Points Per Game ||
Field Goal % ||
40-point Games ||
50-point Games ||
60-point Games ||
Career High ||
There are no moving pictures of Wilt Chamberlain's 100-point game at the Hershey (Pa.) Sports Arena on March 2, 1962, and so that epic performance has been consigned to the dim mists of history. Like Bigfoot, the Big Dipper stomps along in our collective imagination of that evening, grainy, not quite real. � But then, in living color and looping through 24-hour news channels, came Kobe Bryant and his 81 points. Truly, we can say we've never seen anything like it. � On Sunday, Bryant laid four score and one on the Toronto Raptors at Staples Center, where his Los Angeles Lakers overcame an 18-point third-quarter deficit to win 122-104. Nobody besides Wilt has ever racked up more in an NBA game, and the 6'7" Bryant did it with relative economy, making 28 of his 46 shots and 18 of his 20 free throws. (Chamberlain was 37 of 63 from the field, 28 of 32 from the line.) "Eighty-one is 81," marveled New Jersey Nets guard Vince Carter the following day. "I don't care if you're playing summer league, pickup or PlayStation." Michael Jordan, with whom Bryant is inextricably linked (usually in this sense: Kobe is no Michael) had a career best of 69 points (chart), and for that he needed overtime. Kareem Abdul-Jabbar, the NBA's most prolific scorer, topped out at 55. Bryant got that many in the second half on Sunday.
But what is most notable about Bryant's eruption is that it seemed almost inevitable. In a rout of the Dallas Mavericks on Dec. 20, Bryant had 62 points through three quarters, then sat out the fourth. On Jan. 6, he tattooed the Philadelphia 76ers (SI, Jan. 16) for 48, winning a duel (and a game) against Allen Iverson. The next night, against the Los Angeles Clippers, he dropped in 50 points, including 40 in the second half. Since his explosion against Dallas, Bryant was averaging 43.4 points at week's end on respectable 46.6% shooting from the floor.
Clearly, something is going on. Bryant will tell you, poker-faced, that he is scoring so much-he led the league with 35.9 points per game through Sunday, the highest figure since Jordan's 37.1 in 1986-87-only to increase his team's chances of making the playoffs. (At 22-19, the Lakers were seventh in the Western Conference.) But down deep, fueled by testosterone and pride, Bryant has set out to occupy a place atop the current NBA hierarchy, a spot that, in his mind, he has never reached.
From the moment that Bryant joined the NBA out of Lower Merion (Pa.) High in 1996, his talent stamped him as the heir apparent to Jordan. But few believed he had the maturity to match Jordan on the floor and the charismatic personality to match him off it. When the Lakers won championships in 2000, '01 and '02, Shaquille O'Neal was unquestionably L.A.'s leading man. Bryant's legal troubles stemming from a 2003 rape charge in Colorado brought him down another peg. Coming into this season, Bryant was hardly pass�, but neither was he top-of-mind, not with younger superstars like the Cavaliers' LeBron James and the Heat's Dwyane Wade on the rise.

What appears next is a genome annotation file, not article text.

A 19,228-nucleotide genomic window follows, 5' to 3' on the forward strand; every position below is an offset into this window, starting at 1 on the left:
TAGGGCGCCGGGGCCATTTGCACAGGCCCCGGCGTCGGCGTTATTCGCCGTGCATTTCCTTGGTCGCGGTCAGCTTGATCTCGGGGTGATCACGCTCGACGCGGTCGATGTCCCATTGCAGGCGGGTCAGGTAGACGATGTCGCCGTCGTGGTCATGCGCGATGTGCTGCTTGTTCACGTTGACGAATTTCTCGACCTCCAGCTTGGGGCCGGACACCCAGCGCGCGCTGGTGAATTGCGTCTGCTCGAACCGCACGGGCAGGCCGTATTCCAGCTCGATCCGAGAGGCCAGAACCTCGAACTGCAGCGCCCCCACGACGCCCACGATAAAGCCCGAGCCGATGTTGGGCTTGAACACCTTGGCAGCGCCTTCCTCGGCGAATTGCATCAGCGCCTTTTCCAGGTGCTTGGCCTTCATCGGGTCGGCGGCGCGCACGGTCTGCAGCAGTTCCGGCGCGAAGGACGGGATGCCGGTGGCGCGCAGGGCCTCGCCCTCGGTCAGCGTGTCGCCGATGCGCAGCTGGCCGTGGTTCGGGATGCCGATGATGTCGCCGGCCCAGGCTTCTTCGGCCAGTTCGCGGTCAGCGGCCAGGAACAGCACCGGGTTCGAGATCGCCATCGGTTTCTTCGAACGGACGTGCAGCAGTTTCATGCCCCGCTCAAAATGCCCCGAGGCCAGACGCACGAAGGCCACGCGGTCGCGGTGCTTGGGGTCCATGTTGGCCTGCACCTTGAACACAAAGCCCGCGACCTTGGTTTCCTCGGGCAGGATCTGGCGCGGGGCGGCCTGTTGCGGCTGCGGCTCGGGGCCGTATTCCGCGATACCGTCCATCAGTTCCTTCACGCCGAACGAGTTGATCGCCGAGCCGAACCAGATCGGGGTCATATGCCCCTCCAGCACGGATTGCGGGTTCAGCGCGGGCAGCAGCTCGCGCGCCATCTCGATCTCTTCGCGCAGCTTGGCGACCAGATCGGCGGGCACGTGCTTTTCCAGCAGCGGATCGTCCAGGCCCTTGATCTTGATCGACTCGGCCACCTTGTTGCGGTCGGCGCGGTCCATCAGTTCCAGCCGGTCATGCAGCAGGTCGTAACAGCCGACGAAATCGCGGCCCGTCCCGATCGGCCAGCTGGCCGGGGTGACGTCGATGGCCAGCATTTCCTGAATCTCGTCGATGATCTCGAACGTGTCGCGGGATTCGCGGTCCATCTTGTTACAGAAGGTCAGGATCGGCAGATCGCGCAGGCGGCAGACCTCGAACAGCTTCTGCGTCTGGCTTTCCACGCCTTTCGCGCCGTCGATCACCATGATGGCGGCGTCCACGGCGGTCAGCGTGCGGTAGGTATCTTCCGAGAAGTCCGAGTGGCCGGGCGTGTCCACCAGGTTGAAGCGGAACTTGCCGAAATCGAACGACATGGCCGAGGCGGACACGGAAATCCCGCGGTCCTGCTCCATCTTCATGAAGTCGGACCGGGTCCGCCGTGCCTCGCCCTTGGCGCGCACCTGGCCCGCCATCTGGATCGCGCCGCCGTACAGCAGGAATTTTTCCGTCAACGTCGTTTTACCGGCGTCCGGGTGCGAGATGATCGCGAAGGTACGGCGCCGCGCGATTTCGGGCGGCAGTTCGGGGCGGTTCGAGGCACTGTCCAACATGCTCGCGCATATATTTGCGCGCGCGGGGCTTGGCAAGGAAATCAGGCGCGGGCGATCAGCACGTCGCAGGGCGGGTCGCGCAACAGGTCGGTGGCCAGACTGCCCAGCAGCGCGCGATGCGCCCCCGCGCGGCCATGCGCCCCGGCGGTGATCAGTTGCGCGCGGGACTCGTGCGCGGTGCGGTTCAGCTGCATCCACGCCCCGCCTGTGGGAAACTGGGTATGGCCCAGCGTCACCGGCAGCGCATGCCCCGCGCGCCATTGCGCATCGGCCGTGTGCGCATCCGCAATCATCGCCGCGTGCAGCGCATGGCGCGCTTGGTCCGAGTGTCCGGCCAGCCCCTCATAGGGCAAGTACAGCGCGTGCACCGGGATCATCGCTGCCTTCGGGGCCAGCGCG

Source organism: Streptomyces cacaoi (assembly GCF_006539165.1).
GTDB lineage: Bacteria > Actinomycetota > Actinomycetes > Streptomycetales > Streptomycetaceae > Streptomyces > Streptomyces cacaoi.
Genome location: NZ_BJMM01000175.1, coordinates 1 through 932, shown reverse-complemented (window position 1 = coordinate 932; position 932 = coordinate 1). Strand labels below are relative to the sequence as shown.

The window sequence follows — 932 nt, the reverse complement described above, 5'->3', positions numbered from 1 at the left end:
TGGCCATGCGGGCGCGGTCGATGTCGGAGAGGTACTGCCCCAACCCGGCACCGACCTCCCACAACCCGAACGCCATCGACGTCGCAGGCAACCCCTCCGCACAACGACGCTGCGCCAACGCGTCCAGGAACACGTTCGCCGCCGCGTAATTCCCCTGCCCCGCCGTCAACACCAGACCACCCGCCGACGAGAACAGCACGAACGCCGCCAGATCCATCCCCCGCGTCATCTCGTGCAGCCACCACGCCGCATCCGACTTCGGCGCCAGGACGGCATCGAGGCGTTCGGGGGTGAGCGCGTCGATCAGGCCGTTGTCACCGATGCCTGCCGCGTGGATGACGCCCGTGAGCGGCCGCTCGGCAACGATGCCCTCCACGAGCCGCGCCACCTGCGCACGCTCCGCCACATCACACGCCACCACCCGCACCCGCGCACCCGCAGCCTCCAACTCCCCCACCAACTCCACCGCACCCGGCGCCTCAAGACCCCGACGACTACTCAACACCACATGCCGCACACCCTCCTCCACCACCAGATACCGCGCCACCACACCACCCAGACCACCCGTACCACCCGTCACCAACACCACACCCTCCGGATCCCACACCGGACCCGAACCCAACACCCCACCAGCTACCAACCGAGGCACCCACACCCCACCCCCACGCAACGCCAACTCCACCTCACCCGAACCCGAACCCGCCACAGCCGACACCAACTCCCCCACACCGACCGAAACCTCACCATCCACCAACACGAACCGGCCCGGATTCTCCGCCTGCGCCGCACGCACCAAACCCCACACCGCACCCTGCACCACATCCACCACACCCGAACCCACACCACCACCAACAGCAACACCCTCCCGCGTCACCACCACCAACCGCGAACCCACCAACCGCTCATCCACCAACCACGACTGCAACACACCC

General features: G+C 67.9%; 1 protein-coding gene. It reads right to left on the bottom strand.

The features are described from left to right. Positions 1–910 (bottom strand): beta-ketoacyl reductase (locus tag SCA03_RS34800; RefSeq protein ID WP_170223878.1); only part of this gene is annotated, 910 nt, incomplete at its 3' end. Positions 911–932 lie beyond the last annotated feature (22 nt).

As the season nears the halfway point, however, Kobe has made himself the story in the NBA. "Everybody called every player in the league," says Wade of the 81-point onslaught, "because that's history right there." Not to mention great theater. Last Saturday the 21-year-old James scored 51 to surpass Bryant as the youngest player to reach 5,000 points. So Kobe went out 24 hours later and got his 81, as if to say, LeBron Who?
And now he's reaching back into ancient history. It's difficult to compare Bryant's 81 with the 100 Chamberlain scored as a Philadelphia Warrior. Chamberlain was an imposing 7'1", 270-pound specimen who, while graceful and athletic, physically dominated the opposing center in almost every game. On the night he hit the century mark against the Knicks-heck, on most nights over the first seven years of his career, during which he averaged 39.5 points-his teammates did little else but feed him the ball. And his 100-point night didn't exactly happen under the bright lights.
"I mean, it did happen in Hershey, Pennsylvania," says Lakers coach Phil Jackson. "It was an entirely different atmosphere from getting 81 in a game in Los Angeles, [in] a game where people can double-team you, zone you, trap you, get the ball out of your hands. Players who were at Hershey that night said that the rims were more than forgiving, too. I mean, Wilt, who couldn't shoot free throws for a damn [51.1% for his career], made 28 of 32."
Jackson laughed, then added, "On the other hand, 81 isn't 100."
Bryant, too, didn't have much trouble getting the ball back from his teammates on Sunday night. They may not like him, but they stand in awe (sometimes literally, to the dismay of Jackson, who likes ball movement in his triangle offense) of his ability. But, unlike Chamberlain, Bryant often had to bring up the ball, free himself on screens, squeeze himself between defenders and dribble this way and that to create space and get off shots. Chamberlain's 100-point night was rather a straight-ahead feast, all roast beef and potatoes; Bryant's 81-point night was a smorgasbord, with six layups or dunks, and 22 jumpers that came from all angles.
Could Kobe hit triple figures? The odds say no. Defenses would do almost anything to prevent it-face-guard him so he couldn't get the ball, put as many as four players on him, dismember him, anything not to become known as the team that gave up a hundred. Here was Utah Jazz coach Jerry Sloan, a legendarily tough guy, reflecting on Bryant's achievement the day after: "I wouldn't feel very good about myself if a guy scored a lot of points and I didn't use my fouls to try to stop him." Said Heat forward Antoine Walker, "If someone got 81 on me, I'm going to clothesline him."